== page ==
When Ourika is about fifteen years old, she realizes that there is no place for her in the society she has grown up in. She falls into a deep melancholy.
The introduction gives an interesting account on how the book came to be written, the attitudes toward race on France at the time, and the book's remarkable reception.

Everything I Don’t Remember by Jonas Hassen Khemiri; Rachel Willson-Broyles (Translator)
Memory is strange. In this novel people seem to be remembering their friend Samuel, who died in a car accident. But are their memories true? Samuel claimed he had a terrible memory, but did he understand just how selective memory is? The narrator is a writer interviewing Samuel's friends and family. How does he chose which memories to share? I really enjoyed this book.

Project Gutenberg find... 

The Mirror of the Sea: Memories and Impressions by Joseph Conrad
Musings on the sea, seamen, and ships. Writing worth reading.


No Direction; drama by Miguel Alcantud, Santiago Molero; Sarah Maitland, translator
"...the mysterious call-and-response of a nameless man and the woman who appears to be holding him captive." Mysterious? It's downright puzzling...and re-reading makes it even more of a puzzle.

A Link to the music mentioned in the play Coque Malla - No puedo vivir sin ti (I cannot live without you).

This week's card: 

Since the story is translated from the Spanish, I looked something related to Spain. I found this card designed by Salvador Dali in 1972.

Because the play has a repetitive element, I wanted a reversible face card. I love that this isn't exactly a reverse image.

It's perfect! Surrealism is the right fit for this micro-play.

The Diver by Chris Beakey
A former athlete, suffering from illness, contemplates giving it one more try. Author Chris Beakey (novel Fatal Option to be released 2/21/17) has this and other of his stories freely available on his blog A Heartbeat Away.

Saturday, February 04, 2017

February (first week) 2017 Reads

While there was still a little bit of January left I tried to trim my "owned-but-unread" shelf but too much came in the mail. Actually the shelf now has 409 books which is exactly one less than it had on the First of January.

I read my fifth short story for the  “Deal Me In 2017!” challenge; in fact, I ended up reading the entire collection that contained it. I also picked up a couple of library books, surfed a bit, and started a couple of books.

From the library...

Mister Monkey by

The Tree by


Party Headquarters by Georgi Tenev; Angela Rodel (Translation) 

My copy via a subscription to Open Letter Books.

On the Run with Mary by Jonathan Barrow
Read halfway through...skimmed the rest...not going to spend any more time on this. Overkill, a little bit was kinda amusing (almost), but 100+ pages of shit in the face? No thanks. (The same way I felt about  Paul Beatty’s The Sellout.)

My copy via subscription to New Vessel Press.

Whispers from the Tree of Life by

The Collini Case by Ferdinand von Schirach; Anthea Bell (translator)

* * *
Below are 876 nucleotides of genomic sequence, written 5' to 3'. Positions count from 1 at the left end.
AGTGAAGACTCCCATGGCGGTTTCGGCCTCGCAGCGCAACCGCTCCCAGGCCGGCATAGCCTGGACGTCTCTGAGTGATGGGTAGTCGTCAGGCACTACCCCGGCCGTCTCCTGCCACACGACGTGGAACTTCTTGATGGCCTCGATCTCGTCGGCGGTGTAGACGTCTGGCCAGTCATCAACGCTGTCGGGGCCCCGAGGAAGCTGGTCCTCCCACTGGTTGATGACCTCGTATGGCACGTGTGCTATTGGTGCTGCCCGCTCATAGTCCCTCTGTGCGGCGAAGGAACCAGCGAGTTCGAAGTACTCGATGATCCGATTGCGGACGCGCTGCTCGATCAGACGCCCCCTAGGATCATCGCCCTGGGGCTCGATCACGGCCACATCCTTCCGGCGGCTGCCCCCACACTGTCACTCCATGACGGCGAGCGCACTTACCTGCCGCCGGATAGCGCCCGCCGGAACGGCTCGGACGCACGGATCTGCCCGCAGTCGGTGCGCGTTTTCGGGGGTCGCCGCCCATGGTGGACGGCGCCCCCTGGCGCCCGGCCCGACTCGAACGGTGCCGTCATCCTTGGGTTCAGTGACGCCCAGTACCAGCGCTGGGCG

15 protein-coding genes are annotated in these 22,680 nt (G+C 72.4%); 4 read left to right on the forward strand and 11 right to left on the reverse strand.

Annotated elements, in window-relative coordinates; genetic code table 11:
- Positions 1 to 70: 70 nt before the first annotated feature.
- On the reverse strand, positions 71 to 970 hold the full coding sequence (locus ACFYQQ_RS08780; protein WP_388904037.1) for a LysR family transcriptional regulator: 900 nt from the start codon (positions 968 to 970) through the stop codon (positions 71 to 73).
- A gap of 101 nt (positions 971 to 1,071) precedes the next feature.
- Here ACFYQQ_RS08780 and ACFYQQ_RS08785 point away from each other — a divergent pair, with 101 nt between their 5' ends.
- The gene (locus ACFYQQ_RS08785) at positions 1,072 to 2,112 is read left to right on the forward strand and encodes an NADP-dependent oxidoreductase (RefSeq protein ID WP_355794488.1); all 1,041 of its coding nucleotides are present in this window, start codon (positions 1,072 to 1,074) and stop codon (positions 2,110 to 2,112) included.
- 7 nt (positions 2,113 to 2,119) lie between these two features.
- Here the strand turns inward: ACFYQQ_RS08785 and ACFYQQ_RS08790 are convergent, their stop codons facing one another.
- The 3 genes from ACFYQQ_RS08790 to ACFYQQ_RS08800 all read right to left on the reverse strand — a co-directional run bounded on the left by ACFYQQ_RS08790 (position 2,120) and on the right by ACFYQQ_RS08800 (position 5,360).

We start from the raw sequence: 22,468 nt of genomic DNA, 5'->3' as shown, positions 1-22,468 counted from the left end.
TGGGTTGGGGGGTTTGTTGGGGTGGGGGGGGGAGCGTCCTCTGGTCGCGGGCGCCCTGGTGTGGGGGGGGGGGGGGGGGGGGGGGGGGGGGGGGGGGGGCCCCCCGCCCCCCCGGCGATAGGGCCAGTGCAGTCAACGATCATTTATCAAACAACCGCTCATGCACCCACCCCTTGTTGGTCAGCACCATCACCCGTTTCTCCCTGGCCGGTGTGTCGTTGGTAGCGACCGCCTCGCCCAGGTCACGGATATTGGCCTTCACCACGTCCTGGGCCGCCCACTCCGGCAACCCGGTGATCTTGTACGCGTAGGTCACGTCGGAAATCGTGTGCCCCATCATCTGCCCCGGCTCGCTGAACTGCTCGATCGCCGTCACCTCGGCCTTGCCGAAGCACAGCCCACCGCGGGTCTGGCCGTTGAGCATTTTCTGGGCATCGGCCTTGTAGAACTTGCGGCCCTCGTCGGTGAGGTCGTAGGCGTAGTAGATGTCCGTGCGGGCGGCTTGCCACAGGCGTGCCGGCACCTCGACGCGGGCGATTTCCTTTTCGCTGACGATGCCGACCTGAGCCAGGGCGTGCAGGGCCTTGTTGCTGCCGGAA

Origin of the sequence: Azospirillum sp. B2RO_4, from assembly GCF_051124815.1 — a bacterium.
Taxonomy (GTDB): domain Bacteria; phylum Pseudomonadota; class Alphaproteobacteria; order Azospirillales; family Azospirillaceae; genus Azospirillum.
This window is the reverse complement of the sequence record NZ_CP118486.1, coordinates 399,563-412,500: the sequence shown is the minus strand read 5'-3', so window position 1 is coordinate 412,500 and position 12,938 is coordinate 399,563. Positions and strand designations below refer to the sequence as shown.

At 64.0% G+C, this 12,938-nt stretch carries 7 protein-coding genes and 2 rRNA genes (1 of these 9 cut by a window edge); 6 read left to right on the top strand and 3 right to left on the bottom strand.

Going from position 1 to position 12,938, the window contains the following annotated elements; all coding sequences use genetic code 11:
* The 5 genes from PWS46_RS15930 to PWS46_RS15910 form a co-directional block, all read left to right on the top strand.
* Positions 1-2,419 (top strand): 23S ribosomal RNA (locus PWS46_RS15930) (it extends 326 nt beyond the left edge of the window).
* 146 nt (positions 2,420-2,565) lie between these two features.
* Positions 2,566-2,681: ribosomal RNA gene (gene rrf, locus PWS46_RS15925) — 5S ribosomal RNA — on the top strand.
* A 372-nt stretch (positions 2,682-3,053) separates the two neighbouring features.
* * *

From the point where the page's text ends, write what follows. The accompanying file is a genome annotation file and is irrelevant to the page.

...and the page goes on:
An excellent read. The mystery in this crime novel isn't who did it, we know that from the beginning. But, even though he confesses, the murderer refuses to provide a motive. A novice lawyer is assigned to the case as public defender. He is able to discover the motive, but there is a larger question: it has to do with German law, war crimes, and the statute of limitations--all still serious concerns in today's Germany.

My copy from a library book sale

 “Deal Me In 2017!”
This week's story:  Night drive by Rubem Fonseca (The Taker And Other Stories) Clifford E. Landers (Translator)
Once again I unknowingly selected a very short story. It is only two pages but it is complete with an interesting character, some suspense, and a dark surprise. I originally chose it because it is the first story in a collection I own.

Since the story was so short, I read the next story--the title story. It is about a rather vicious killer and I found it extremely unsettling (think American Psycho without the brand names--only this is set in Brazil).

I, somewhat reluctantly, read on thinking "I paid for this book!" The next story, Betsy, about a gentle death was easier to take. In Angels of the Marquees a lonely man tries to help homeless derelicts with dire consequences. In Enemy another lonely man seeks out his old high school buddies. It is both funny and sad. Account of the Incident concerns an accident between a bus and a cow. Pride is about a man who refuses to die because he has a hole in his sock. Notebook is a tale of seduction, with an amusing twist. Eleventh of May is the name of a terminal facility for the aging. In Book of Panegyrics a man becomes a live-in caregiver to a dying man in order to use the place as a hideout, but we don't know exactly what he is hiding from. Trials of a Young Writer is the story of a man more interested in his press image than he is in his writing or his live-in girlfriend. In Other a busy man is harassed on the street by a beggar. Things got (more) violent again in Happy New Year; Dwarf is about an unemployed bank clerk with woman trouble; and Flesh and the Bones didn't make much sense to me.
All in all, it turned out to be a varied collection, most on the dark side, some macabre, some noir, all very readable. I'm not sorry I bought it. I've highlighted the ones that worked best for me.
This is also from my "owned-but-unread" shelf.

This week's card - Nine of Spades is from Oracle - Mystifying Playing Cards created by Chris Ovdiyenko. I found it on their Kickstarter Page  but  the sale of their cards is on Dead on Paper. The Oracle deck seems to be sold out, but they have other interesting decks and also prints, books, and specially designed coins.

I selected this card because it is dark and mysterious like Fonseca's stories.

Continued auditing Modern Japanese Architecture: From Meiji Restoration to Today. This course is from Tokyo Tech.

A suggested reading from the above course:

Kiyonori Kikutake: Structuring the Future by Mark Mulligan
"In the postwar decades, young Japanese architects confronted the challenge of rebuilding the devastated nation. Kikutake was one of the most gifted." Mulligan looks at two of Kiyonori Kikutake's masterpieces: the Izumo Grand Shrine Administration Building and the Hotel Tōkōen.

The Record Company Headquarters that Revived 1950s Hollywood with Iconic Architecture by Alan Hess
Some background on the design and building of the Los Angeles landmark.

Essays from The Destruction of Cultural Heritage project
Artfare: Aesthetic Profiling from Napoléon to Neoliberalism by Kirsten Scheid
The Thing We Love(d): Little Girls, Inanimate Objects, and the Violence of a System by Talinn Grigor
Modernity as Perpetual War or Perpetual Peace? by Esra Akcan
Appendix: A Selection of News Articles on the Destruction of Cultural Heritage in the Middle East by Pamela Karimi